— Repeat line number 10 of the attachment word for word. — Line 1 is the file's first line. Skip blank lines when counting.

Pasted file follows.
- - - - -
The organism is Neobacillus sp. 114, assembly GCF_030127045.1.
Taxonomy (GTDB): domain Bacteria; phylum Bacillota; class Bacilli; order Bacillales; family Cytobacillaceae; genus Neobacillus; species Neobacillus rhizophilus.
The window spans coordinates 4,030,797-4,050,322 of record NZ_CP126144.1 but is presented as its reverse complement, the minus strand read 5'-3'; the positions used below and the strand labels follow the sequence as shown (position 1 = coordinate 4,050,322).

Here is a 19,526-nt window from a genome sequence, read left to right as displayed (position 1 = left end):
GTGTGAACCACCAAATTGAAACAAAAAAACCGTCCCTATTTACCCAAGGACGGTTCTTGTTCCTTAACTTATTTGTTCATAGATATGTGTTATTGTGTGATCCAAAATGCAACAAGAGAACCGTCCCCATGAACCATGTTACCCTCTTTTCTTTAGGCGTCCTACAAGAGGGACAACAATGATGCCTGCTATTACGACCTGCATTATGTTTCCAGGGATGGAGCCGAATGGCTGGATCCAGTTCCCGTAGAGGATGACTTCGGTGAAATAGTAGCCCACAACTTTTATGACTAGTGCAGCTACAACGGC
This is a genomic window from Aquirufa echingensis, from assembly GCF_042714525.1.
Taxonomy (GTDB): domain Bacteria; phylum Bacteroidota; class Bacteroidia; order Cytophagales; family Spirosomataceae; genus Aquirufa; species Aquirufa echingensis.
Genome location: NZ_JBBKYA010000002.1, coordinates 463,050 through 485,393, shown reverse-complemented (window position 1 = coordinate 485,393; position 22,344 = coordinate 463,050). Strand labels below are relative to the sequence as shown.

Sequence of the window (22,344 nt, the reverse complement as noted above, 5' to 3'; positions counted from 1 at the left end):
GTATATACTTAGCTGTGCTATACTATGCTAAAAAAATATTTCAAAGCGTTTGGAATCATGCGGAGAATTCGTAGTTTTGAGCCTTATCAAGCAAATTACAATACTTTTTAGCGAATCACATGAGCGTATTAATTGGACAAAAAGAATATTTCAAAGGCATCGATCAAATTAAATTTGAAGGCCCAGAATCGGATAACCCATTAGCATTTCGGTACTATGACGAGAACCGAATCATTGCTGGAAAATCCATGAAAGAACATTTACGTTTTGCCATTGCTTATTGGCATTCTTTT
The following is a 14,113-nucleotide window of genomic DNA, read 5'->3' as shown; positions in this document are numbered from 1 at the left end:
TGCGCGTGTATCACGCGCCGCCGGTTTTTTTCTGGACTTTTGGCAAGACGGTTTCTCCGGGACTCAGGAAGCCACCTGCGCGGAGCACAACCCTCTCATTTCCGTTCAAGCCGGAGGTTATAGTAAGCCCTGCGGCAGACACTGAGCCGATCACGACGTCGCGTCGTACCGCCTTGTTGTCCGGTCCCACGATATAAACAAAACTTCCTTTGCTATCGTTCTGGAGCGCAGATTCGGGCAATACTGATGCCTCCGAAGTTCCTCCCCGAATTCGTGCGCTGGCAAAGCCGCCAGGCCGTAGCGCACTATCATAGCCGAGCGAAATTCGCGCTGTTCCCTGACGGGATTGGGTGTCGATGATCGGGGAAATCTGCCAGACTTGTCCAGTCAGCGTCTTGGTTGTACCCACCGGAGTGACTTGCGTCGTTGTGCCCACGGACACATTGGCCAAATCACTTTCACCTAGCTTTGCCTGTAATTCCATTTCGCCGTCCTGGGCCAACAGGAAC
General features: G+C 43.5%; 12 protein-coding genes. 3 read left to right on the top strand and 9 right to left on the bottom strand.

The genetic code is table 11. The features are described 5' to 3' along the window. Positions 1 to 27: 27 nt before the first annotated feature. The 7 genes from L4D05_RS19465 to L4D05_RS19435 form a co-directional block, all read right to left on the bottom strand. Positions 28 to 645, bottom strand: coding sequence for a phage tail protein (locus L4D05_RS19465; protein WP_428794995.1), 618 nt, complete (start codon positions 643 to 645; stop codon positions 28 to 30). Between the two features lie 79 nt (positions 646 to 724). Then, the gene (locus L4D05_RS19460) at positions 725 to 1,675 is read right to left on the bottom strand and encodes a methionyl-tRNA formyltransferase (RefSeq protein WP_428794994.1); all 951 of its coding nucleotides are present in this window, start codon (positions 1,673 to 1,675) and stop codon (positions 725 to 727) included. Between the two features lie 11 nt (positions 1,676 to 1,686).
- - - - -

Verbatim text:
GTATATACTTAGCTGTGCTATACTATGCTAAAAAAATATTTCAAAGCGTTTGGAATCATGCGGAGAATTCGTAGTTTTGAGCCTTATCAAGCAAATTACAATACTTTTTAGCGAATCACATGAGCGTATTAATTGGACAAAAAGAATATTTCAAAGGCATCGATCAAATTAAATTTGAAGGCCCAGAATCGGATAACCCATTAGCATTTCGGTACTATGACGAGAACCGAATCATTGCTGGAAAATCCATGAAAGAACATTTACGTTTTGCCATTGCTTATTGGCATTCTTTT